1. Silly, isn’t it? The whole point of bookclub is to try reading something you may not have experienced on your own. But still, I should have know they wouldn’t like it. On the other hand, THEY VOTED FOR IT. 😛

  6. I got ahold of this book because of Ana. And still haven’t read it. I’m not sure why I’m such a doggone wimp when it comes to classics. Loved your review–not just because as always you made me smile big old goofy smiles, but because it reminded me that when I do pick this one up I need to remember to just take it slow and easy and enjoy it instead of getting frustrated.

    1. This one shouldn’t actually be ‘intimidating’; the language isn’t too inaccessible, it’s just very quiet. and it is SHORT! 🙂

  7. This may sound horrible, BUT… Elizabeth Gaskell is one author that I feel is improved in BBC television adaptation form. I LOVED North & South, I adored Wives & Daughters. I also thoroughly enjoyed Cranford. On film. In the reading… not so much. I might chalk this up to my general dislike of long-winded Victorians…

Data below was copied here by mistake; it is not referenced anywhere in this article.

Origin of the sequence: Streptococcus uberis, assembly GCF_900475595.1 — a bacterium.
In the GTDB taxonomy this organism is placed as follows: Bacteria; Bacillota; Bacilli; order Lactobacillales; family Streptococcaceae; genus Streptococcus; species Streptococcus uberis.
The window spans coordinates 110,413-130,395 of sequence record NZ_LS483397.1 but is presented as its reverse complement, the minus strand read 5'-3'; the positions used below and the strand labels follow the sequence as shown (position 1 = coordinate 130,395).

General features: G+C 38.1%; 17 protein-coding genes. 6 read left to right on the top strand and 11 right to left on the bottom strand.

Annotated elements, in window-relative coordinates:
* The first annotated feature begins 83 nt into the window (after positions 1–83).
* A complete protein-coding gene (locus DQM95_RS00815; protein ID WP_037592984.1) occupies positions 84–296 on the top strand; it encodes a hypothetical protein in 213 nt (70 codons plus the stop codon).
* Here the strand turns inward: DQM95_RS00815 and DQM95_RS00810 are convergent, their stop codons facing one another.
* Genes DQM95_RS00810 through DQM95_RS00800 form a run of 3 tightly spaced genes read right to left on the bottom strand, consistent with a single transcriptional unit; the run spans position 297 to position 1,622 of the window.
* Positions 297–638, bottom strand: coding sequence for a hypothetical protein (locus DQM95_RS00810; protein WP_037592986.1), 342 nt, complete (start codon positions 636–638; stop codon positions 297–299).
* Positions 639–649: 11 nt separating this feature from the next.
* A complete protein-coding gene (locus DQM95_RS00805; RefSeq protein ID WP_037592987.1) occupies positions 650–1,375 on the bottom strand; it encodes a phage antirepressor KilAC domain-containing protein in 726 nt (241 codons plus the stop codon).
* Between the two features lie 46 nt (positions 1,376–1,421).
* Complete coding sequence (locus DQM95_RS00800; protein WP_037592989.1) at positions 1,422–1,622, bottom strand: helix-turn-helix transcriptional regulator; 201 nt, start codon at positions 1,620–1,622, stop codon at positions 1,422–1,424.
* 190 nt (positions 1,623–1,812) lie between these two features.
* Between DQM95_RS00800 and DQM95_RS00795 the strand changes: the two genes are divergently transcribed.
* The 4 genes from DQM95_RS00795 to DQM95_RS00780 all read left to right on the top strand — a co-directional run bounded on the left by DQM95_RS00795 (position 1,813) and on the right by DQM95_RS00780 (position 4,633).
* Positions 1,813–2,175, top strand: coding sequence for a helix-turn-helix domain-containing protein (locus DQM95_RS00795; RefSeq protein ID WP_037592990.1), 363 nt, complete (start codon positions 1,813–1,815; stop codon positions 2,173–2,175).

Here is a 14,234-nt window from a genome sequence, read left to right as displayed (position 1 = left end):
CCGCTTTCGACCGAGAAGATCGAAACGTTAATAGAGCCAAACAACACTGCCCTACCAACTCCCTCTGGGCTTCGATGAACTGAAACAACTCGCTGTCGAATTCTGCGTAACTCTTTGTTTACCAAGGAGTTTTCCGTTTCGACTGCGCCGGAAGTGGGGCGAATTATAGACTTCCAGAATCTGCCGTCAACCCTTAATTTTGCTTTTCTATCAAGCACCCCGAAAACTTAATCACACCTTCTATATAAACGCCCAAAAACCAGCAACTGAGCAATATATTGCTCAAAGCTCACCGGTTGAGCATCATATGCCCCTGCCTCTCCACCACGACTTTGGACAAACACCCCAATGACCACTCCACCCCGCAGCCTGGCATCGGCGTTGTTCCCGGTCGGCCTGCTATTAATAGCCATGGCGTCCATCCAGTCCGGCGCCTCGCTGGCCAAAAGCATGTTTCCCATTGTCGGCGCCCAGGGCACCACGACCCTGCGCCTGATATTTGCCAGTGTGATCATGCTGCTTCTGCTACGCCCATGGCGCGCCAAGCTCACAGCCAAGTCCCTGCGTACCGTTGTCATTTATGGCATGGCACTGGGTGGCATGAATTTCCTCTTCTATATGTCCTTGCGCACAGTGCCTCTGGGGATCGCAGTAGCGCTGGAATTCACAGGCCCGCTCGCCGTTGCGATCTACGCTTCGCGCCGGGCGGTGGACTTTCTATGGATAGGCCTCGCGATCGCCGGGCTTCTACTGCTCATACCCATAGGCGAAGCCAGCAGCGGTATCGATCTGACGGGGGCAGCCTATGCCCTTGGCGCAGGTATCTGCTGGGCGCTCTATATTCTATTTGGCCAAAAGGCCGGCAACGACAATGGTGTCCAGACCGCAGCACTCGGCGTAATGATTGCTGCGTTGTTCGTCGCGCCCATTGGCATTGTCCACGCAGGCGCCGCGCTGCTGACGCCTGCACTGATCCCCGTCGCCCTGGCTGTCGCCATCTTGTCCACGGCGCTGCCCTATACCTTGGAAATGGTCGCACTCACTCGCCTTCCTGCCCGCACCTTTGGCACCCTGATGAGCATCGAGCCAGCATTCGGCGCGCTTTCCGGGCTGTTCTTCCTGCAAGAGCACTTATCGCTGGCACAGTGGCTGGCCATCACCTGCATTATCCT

1. I think you may be onto something. Perhaps, (especially considering ‘recent’ adaptions) that they have been able to translate these to a modern viewer?

Welcome! I invite you to comment. If for some reason commenting is troublesome, pls send email to BkClubCare [at] Gmail

Fill in your details below or click an icon to log in: Logo

You are commenting using your account. Log Out /  Change )

Google+ photo

You are commenting using your Google+ account. Log Out /  Change )

Twitter picture

You are commenting using your Twitter account. Log Out /  Change )

Facebook photo

You are commenting using your Facebook account. Log Out /  Change )


Connecting to %s